I didn’t want to leave Nigeria. I got to spend three weeks back in my favorite West African country (and the only one I’ve actually been to) in April and it was one of the most powerful experiences of my life.

You might be thinking, “Wasn’t she JUST in Nigeria?” I sure was, and it was during that first trip that I got connected with Hillcrest School in Jos, who asked me to return to lead worship for their spring Spiritual Emphasis Week! The first trip to Nigeria was all about taking it in – I was a sponge. The second was all about being present in the moments and being available for whatever God wanted to do. Turns out He wanted to do a LOT.

Below are some photos and stories – I hope you enjoy seeing Nigeria through my eyes! Also, click here to check out my video interview with Shepherd Project Ministries about my adventures in Nigeria!

I arrived in Nigeria with just enough time to toss my luggage into my room at the guest house, throw on a beautiful bridesmaid’s dress and book it to my friend Martha’s wedding! It was beautiful – what an honor to be a part of her day! I was guided through all the particulars of the ceremony by my fellow bridesmaids (above), who were very patient with me. Especially during the dancing part.

My main event for the trip took place here, at Hillcrest School.

I got to worship with the students (K-12), share my story and remind them of God’s incredible promises! God did some heart surgery and healing among us throughout the week – His presence was evident! I had the opportunity to do some one-on-one counseling and pray for many of the students.

This is one of my favorites – I was ambushed by a bunch of 2nd graders on my way from the chapel. They wanted a photo, so I whipped out my camera and told them to squeeze in close. I thought they’d get BEHIND me… 🙂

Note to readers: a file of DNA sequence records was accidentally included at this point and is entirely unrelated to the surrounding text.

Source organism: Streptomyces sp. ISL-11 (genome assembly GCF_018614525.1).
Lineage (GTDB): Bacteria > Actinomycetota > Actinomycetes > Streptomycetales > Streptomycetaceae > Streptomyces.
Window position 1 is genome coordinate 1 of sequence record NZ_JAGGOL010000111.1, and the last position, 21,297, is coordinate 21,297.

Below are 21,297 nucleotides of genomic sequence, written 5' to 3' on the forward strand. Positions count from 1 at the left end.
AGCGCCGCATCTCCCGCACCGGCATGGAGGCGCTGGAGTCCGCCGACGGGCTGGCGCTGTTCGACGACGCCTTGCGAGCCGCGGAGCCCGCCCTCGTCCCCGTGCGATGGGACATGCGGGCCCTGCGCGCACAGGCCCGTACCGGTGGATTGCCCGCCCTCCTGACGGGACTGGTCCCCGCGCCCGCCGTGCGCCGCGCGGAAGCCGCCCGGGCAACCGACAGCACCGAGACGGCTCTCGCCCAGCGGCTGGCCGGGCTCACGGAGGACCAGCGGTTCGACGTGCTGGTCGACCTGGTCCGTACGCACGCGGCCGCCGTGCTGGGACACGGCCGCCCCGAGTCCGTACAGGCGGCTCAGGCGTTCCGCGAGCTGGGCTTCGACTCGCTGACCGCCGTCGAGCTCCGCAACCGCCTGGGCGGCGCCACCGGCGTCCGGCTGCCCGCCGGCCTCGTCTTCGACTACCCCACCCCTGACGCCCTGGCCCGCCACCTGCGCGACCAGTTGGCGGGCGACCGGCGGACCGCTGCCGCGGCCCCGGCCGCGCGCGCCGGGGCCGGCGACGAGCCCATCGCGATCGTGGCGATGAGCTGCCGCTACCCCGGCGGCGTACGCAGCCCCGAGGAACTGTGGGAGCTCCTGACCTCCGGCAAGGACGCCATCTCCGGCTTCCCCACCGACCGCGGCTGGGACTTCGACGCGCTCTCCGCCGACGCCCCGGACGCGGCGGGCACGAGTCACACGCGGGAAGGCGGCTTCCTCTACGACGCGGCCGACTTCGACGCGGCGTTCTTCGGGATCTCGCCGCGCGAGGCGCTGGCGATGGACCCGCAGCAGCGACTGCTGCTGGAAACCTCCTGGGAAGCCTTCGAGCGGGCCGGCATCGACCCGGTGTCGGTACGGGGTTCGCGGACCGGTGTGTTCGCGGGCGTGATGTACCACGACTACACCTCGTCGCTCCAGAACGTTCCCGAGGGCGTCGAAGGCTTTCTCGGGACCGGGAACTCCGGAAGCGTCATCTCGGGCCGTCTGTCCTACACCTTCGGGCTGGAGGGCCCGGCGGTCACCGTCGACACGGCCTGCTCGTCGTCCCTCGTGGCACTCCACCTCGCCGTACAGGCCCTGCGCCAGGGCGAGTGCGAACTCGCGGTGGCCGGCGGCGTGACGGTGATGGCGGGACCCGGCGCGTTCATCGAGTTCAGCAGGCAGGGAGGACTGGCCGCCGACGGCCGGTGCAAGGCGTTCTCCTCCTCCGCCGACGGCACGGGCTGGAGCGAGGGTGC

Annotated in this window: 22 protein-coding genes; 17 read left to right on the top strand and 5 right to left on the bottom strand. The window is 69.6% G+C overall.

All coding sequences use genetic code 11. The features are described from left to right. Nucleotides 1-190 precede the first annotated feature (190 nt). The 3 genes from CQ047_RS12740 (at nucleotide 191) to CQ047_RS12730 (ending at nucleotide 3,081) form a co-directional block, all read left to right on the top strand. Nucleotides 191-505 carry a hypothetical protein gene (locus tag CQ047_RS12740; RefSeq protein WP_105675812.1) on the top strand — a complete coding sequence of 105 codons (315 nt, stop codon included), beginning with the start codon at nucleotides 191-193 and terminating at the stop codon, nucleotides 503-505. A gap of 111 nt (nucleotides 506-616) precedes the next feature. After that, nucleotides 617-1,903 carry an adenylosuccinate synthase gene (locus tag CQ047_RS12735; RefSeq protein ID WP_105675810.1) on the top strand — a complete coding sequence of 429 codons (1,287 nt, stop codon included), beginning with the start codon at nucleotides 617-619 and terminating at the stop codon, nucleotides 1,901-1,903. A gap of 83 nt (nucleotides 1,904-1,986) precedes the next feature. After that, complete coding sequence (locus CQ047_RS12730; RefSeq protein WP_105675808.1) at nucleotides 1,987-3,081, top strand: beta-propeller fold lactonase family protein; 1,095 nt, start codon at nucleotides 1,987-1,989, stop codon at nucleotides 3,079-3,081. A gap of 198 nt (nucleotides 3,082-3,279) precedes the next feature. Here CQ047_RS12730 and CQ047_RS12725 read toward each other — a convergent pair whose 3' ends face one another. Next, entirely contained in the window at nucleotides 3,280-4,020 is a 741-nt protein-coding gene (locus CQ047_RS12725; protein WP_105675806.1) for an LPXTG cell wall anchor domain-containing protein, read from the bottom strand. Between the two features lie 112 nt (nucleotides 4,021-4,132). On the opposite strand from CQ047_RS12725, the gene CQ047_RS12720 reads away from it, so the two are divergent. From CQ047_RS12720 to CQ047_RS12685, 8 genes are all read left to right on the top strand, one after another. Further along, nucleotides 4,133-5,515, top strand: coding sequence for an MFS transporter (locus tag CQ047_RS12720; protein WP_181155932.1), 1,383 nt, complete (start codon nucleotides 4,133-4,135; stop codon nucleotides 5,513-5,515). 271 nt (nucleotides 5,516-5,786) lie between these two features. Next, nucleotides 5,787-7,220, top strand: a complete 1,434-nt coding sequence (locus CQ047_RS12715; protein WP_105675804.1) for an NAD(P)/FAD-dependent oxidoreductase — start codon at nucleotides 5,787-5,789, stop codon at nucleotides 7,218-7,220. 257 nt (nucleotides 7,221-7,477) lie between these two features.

On Friday, I bought my lunch from a vendor on campus: suya and masa. Yummy! Around my neck is the necklace the student body gave me earlier that day as a thank you for coming.

I got to see one of the first rains of the season. In Nigeria there are only two seasons: dry and rainy. Here, when the first rain of the season falls, the teachers stop class and all the students go play in the rain. By the way, all that rain was the result of only a 10-minute downpour!

The guest house where I stayed. Mine is the corner room, 2nd floor.

Friends: Laurel, Carole, Me, Mary and Christie who runs the guest house.

Cows in a truck. I have no idea how they squeeze them all in there. Behind is some of the wreckage from the last crisis in Bukuru, near Jos.

Someone’s home in Bukuru. In March, this neighborhood was attacked by a group of men who set these houses on fire in the middle of the night, then killed people as they fled their homes. Hundreds died.

A school.

Showing respect: don’t leave home without something to cover your head!!

Goodbye city, hello villages.

And hello enormous lizards (actually, they were in the city, too).

Sharing songs and worshiping with a little bush church! This was the same church that gave Holly and I the chicken – they were upset they didn’t know I was visiting again so soon and didn’t have time to prepare a welcome gift! Such sweet, generous people.

The younger kids sat at the back of the church. Aren’t they beautiful?

Trying to stay hydrated! Not an easy task (hint: I did NOT just climb out of a pool)! Eew.

That’s right: 106 degrees in the shade. Flat Stanley and Flat Stacy know what I’m talking about.

Another one of many seemingly impossible feats of balance witnessed on the road.

Encouraging the believers at a tiny bush church in a predominately Muslim village. In this village, like many others, the Christians are not allowed to live in the village – they are pushed out by their Muslim neighbors and live on the outskirts. These people sang “My Worship” with me, even though most of them don’t speak English! My friend Mustafa translated as I shared with them what the song meant, then they jumped right in!

This beautiful little girl sat on the bench right in front of us.

This woman, maybe the only English speaker at the church, pulled me aside after the service and said, “Please don’t forget us. We are small and we live among unbelievers. It is very hard. Please pray for us and don’t forget us.”

Saying goodbye. 🙂